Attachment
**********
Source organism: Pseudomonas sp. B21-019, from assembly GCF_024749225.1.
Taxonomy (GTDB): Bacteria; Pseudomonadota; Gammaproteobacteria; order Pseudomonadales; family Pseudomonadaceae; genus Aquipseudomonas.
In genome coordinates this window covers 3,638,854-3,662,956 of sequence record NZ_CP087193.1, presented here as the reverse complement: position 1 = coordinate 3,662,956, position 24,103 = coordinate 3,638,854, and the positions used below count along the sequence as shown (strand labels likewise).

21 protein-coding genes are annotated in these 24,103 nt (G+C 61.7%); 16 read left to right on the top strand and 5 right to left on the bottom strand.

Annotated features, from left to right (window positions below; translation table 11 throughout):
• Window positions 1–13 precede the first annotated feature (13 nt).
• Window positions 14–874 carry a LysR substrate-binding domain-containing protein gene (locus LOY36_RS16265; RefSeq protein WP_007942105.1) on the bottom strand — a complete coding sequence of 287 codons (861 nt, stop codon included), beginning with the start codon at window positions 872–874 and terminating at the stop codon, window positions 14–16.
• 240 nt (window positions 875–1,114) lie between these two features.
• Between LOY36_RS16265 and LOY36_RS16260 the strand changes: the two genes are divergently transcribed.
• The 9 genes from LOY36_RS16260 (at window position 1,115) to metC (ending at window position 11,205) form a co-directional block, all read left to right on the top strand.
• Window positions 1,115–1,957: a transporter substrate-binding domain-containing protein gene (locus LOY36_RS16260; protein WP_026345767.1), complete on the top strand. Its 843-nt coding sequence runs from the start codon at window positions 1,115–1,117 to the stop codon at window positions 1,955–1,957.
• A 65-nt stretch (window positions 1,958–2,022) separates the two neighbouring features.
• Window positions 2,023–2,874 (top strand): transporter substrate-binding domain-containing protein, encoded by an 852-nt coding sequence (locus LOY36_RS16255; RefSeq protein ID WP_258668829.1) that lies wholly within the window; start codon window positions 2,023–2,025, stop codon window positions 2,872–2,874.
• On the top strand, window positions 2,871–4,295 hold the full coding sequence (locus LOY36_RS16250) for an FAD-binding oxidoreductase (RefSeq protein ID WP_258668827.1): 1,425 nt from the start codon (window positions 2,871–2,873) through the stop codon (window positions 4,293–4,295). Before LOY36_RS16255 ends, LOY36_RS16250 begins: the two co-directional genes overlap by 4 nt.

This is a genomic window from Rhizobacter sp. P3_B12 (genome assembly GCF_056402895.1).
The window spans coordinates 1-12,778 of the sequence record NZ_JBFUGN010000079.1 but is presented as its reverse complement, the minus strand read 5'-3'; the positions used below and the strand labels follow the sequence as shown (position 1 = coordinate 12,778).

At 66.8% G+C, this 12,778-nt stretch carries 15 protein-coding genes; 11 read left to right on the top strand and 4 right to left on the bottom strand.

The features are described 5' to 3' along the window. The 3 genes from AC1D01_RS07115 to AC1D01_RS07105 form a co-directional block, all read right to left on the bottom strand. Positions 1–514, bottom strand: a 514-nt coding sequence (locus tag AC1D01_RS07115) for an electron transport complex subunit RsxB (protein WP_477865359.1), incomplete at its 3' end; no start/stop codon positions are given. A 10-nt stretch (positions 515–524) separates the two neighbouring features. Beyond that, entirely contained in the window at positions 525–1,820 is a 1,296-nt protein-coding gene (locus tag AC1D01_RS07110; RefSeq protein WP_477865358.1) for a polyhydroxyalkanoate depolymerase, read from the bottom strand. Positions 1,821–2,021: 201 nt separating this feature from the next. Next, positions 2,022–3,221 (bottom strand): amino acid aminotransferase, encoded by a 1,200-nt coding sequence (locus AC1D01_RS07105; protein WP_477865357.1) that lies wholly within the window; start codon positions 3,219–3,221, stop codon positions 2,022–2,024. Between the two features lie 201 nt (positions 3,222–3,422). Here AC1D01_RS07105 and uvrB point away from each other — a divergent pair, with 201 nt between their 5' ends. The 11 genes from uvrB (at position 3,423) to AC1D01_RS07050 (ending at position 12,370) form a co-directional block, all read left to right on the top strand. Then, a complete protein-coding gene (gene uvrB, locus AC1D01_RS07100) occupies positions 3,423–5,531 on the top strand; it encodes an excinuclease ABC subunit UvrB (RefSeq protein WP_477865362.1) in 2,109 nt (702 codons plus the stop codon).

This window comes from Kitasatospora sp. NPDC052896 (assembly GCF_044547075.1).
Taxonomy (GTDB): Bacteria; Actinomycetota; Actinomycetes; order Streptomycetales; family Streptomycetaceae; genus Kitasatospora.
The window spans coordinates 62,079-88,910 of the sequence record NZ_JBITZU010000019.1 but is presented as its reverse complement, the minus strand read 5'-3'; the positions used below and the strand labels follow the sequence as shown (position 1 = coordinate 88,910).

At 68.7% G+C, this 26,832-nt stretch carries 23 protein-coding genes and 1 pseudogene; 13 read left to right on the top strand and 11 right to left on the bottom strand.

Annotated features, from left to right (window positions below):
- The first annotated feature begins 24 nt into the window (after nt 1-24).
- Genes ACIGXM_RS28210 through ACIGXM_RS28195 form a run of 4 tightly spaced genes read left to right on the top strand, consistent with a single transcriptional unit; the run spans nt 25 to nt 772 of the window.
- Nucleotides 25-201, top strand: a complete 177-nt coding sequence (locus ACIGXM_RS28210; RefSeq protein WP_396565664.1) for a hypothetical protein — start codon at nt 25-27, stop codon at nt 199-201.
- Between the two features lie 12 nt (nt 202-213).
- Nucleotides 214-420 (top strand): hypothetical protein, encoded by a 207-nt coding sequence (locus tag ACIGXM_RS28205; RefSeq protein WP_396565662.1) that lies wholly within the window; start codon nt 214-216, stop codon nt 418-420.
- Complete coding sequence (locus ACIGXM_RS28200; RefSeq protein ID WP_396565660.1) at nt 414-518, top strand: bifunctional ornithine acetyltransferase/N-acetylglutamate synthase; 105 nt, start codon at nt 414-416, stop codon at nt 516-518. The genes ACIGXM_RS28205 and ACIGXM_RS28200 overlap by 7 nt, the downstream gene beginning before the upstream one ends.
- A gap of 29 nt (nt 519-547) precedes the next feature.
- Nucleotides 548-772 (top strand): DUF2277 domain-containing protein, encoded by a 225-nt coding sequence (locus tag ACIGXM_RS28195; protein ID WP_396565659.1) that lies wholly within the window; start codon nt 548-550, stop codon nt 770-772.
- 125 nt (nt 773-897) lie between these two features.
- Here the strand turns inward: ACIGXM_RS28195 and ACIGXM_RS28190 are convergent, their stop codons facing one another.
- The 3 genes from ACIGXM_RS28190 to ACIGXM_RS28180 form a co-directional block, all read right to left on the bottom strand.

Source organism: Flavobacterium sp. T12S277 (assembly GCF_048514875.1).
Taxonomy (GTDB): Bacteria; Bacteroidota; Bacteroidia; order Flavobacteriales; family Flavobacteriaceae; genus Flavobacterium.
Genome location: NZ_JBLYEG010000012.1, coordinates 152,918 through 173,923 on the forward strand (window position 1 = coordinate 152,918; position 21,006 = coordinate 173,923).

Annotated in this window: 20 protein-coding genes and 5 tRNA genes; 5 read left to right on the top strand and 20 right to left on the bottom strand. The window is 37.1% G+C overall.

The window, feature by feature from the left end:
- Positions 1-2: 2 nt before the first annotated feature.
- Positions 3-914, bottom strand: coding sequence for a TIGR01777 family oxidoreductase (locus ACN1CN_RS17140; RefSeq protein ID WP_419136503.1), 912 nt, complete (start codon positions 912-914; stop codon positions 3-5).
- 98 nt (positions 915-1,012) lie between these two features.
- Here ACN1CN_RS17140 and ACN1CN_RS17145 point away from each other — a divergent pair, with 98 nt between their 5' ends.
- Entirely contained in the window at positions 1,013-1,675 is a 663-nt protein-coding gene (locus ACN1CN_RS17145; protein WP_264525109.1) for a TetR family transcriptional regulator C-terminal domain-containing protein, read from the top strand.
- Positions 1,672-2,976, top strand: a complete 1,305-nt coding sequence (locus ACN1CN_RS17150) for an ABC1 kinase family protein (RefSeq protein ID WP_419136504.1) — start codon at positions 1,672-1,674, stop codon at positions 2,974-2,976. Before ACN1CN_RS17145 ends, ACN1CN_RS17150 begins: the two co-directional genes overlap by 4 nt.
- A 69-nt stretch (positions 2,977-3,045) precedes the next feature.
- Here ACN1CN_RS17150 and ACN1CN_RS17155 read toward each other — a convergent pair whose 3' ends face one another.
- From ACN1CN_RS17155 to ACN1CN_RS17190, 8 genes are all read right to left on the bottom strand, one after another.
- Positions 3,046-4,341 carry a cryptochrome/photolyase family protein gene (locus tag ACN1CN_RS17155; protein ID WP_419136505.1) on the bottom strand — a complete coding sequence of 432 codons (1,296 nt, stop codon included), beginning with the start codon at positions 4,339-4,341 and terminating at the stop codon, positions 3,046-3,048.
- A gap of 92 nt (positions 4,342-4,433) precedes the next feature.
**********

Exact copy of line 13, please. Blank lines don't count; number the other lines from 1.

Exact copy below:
• Window positions 2,023–2,874 (top strand): transporter substrate-binding domain-containing protein, encoded by an 852-nt coding sequence (locus LOY36_RS16255; RefSeq protein ID WP_258668829.1) that lies wholly within the window; start codon window positions 2,023–2,025, stop codon window positions 2,872–2,874.